Rose-Anne Manns is a journalist with the Australian Financial Review

QUOTE OF THE DAY: On Norway

INTELLIBRIEFS Note: Our Empathy to families who lost their loved one.

To outsiders, Norwegian nationalism seems a robust, if romantic, affair. Independence was hard won, shaking off Swedish and Danish occupying neighbours only to be lost again under Nazi occupation. The country went to work after the war to rebuild its ruined cities and, parallel to the physical reconstruction, a remarkable cradle-to-grave welfare state.Financed by high taxes, it has given Norway one of the highest living standards in the world.

Unscathed by the recent financial crisis – and with a €370 billion sovereign wealth fund from oil revenues – Norway has managed better than its neighbours to hold together the Nordic social model.

This model, equidistant from the Anglo-American and continental European social models, pushes an unfettered individualism, underpinned by solidarity and trust in fellow citizens and state institutions. The shock left by Breivik’s attack is not just down to his bullets and bombs but his hate-filled attack on the country’s centuries-old social contract.

It’s a contract that is feeling the strain of late: this small country of 4.8 million people has an immigrant population of 10 per cent, half of whom are from non-European backgrounds.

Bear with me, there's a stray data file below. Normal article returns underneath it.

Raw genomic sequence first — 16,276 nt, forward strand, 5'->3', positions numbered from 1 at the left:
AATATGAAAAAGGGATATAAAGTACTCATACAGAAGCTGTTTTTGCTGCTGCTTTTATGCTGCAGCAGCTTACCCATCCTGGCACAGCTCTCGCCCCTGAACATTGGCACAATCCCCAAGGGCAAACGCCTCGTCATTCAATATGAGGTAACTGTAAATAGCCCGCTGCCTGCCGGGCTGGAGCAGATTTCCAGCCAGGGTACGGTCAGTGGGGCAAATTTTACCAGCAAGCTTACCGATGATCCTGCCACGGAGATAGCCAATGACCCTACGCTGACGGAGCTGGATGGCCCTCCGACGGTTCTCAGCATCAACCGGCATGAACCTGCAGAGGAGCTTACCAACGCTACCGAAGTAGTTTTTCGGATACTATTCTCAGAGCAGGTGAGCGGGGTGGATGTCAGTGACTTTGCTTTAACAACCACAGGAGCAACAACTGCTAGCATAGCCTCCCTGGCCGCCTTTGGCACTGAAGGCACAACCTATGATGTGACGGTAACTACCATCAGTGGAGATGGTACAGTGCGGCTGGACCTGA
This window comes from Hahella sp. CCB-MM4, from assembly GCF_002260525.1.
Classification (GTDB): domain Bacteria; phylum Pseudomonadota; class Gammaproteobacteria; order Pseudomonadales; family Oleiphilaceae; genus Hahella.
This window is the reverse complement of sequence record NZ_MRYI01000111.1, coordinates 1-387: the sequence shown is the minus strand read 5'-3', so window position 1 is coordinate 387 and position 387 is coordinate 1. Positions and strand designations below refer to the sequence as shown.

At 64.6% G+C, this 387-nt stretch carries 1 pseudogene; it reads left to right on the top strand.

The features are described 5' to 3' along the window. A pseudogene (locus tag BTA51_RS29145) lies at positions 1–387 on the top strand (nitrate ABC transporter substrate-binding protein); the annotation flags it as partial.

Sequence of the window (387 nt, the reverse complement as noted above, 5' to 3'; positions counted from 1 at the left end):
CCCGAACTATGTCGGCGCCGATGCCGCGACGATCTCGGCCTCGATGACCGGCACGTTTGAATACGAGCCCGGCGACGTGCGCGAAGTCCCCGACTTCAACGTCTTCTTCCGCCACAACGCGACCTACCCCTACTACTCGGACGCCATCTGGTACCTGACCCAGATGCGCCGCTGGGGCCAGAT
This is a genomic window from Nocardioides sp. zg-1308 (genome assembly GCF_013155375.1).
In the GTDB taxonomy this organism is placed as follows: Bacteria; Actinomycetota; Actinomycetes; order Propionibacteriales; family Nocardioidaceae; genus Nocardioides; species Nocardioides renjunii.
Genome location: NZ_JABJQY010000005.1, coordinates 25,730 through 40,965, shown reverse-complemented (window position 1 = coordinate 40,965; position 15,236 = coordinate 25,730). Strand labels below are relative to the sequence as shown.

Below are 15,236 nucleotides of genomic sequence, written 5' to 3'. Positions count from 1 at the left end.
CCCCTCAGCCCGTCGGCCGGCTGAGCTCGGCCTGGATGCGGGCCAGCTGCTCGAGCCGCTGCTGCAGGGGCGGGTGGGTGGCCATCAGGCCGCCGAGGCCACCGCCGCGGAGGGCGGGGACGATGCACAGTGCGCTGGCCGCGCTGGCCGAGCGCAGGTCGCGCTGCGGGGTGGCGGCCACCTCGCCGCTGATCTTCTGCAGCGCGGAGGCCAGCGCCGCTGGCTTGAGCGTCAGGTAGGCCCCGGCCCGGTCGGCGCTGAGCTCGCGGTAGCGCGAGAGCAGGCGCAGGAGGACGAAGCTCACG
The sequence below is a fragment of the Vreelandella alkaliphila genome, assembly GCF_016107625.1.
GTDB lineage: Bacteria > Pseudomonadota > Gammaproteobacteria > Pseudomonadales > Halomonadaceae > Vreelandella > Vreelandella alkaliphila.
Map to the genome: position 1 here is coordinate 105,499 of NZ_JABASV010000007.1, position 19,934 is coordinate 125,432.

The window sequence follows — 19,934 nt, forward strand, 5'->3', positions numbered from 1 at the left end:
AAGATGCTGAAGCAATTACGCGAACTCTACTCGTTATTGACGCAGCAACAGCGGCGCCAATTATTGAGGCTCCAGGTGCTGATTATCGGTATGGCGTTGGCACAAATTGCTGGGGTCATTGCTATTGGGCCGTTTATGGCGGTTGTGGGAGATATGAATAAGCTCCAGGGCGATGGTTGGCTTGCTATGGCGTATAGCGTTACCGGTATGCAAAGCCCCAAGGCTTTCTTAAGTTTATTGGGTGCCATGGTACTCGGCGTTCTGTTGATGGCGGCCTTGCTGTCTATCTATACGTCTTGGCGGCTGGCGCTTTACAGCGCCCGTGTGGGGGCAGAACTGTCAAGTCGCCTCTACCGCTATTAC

FROM IRISH TIMES

Cash-Starved Bankers and Terrorists Keep Asia Narcotics Boom Going

This article appears in the July 29, 2011 issue of Executive Intelligence Review.
1 MILLION AFGHAN ADDICTS

by Ramtanu Maitra

[PDF version of this article]

July 21—On June 23, the United Nations Office on Drugs and Crime (UNODC) released its World Drug Report 2010. Replete with data, the voluminous report (307 pages) gives the impression that drug production and consumption have stabilized. However, this could not be further from the truth.

In fact, what is happening today, due to the globalization and hot-money transfers that drive the drug trade, is an opening up of new drug-consumer markets among the drug-producer countries.